At this point, we have seen what our data looks like, how it is stored, and what some basic tests might look like. In this post, we start to look at how this might be created as a report to aid in the ETL process.
Many companies find themselves in positions where a CSV (or something similar) is delivered from outside of their organization. In this example, we are assuming that it is being placed into a folder called “new_data”. Our code picks up the file and compares it to what we would expect in terms of test data in order to decide whether or not to move forward with the ETL process.
This Jupyter notebook could be processed each time the file is updated and could be sent to stakeholders before data is processed. It contains a very basic level of testing and visualization, but the idea should get you started. When it runs, tests confirm whether or not the data fits within certain constraints and passes some integrity tests. The data is then plotted and a final output at the bottom shows which tests have passed / failed.
Simple testing of data: columns, data types, values
In a previous post, we walked through data exploration / visualization and tests to see if our data fit basic requirements. The Jupyter Notebook, embedded below, loads the data and tests it against some rules that start to push us in a direction that allows for more customization and flexibility of our process.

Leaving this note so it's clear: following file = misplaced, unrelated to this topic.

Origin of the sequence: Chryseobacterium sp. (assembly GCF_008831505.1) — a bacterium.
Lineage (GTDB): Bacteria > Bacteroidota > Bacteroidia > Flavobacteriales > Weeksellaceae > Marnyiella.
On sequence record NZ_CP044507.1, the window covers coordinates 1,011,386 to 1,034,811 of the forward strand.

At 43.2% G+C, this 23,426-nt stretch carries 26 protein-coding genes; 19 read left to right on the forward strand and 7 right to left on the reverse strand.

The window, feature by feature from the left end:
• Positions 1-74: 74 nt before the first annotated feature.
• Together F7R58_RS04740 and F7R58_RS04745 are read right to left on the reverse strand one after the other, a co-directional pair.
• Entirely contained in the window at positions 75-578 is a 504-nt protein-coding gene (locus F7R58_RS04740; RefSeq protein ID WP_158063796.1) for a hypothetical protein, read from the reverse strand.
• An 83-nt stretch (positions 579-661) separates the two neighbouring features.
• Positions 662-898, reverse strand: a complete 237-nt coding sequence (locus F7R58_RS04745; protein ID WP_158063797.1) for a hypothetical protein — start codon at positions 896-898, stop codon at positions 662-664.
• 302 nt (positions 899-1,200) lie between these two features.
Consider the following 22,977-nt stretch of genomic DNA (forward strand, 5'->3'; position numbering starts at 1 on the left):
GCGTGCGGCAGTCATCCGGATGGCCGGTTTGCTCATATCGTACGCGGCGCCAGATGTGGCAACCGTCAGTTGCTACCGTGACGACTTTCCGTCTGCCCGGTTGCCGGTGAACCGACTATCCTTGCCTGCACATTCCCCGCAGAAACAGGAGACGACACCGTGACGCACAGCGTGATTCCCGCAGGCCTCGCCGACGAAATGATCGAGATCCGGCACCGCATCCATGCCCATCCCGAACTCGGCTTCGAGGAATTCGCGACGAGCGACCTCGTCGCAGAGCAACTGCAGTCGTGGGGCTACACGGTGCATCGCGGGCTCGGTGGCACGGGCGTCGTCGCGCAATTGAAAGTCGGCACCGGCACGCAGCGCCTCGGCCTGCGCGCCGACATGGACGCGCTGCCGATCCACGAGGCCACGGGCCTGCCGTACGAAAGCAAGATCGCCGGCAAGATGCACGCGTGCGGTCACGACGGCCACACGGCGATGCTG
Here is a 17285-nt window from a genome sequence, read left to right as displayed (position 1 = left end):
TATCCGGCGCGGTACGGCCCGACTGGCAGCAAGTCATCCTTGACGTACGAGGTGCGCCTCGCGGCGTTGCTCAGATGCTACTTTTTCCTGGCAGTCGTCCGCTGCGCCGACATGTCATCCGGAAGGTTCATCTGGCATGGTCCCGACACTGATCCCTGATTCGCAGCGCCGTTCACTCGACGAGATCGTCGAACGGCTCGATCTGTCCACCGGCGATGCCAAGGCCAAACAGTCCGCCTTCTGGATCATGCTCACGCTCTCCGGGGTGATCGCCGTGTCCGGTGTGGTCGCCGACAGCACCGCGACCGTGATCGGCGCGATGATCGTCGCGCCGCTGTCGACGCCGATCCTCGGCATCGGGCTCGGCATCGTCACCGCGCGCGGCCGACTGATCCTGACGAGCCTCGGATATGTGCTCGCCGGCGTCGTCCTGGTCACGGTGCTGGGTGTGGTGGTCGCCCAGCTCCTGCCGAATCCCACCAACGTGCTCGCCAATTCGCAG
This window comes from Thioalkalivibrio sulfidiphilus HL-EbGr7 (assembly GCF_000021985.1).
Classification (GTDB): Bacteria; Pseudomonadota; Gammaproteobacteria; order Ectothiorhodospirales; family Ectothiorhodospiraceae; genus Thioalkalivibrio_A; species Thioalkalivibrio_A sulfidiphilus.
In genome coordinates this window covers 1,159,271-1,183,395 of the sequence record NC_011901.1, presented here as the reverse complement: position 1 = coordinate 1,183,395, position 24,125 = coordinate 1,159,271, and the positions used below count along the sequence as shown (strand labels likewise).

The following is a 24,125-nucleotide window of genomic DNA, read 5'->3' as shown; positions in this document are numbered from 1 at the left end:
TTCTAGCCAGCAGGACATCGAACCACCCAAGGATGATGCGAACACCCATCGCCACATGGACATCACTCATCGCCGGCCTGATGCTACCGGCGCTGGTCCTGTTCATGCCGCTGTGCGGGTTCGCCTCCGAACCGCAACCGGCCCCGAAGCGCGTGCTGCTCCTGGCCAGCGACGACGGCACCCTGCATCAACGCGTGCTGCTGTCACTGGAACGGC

We are establishing a baseline and framework. We are still in the very early process of ETL but we can start to see what the future holds. This notebook covers:
Identification that all of the columns of data we need are being read in from the new file
Determining which columns are worth testing
Utilization of basic statistics of the data to find an expected range of values
In order to get an idea of what our data looks like, we need to look at it! The Jupyter Notebook, embedded below, will show steps to load your data into Python and find some basic statistics to use them to identify potentially issues with new data that arrives.
This process is simply the exploratory step, we will build part of the pipeline in the next step. It’s imporant to have notebooks involved once in a while in order to make sure we know what we’re looking at.
Keep in mind, this is the first look at the data and we’re checking out some very basic testing. These tests will become more robust and meaningful as we continue to build out this pipeline.
ETL (Extract, Transform, Load) is not always the favorite part of a data scientist’s job but it’s an absolute necessity in the real world. If you don’t understand this process, you will have a basic grasp on it by the time you’re done with these lessons. I will be covering:
Understanding your data
Looking for red flags
Utilizing both statistics and data visualization
Checking your data for issues
Identifying things outside of the “normal” range
Deciding what to do with NaN or missing values
Discovering data with the wrong data type
How to clean and transform your data
Utilize the pandas library
Getting data into tidy format
Dealing with your database
Determining whether or not you actually need a database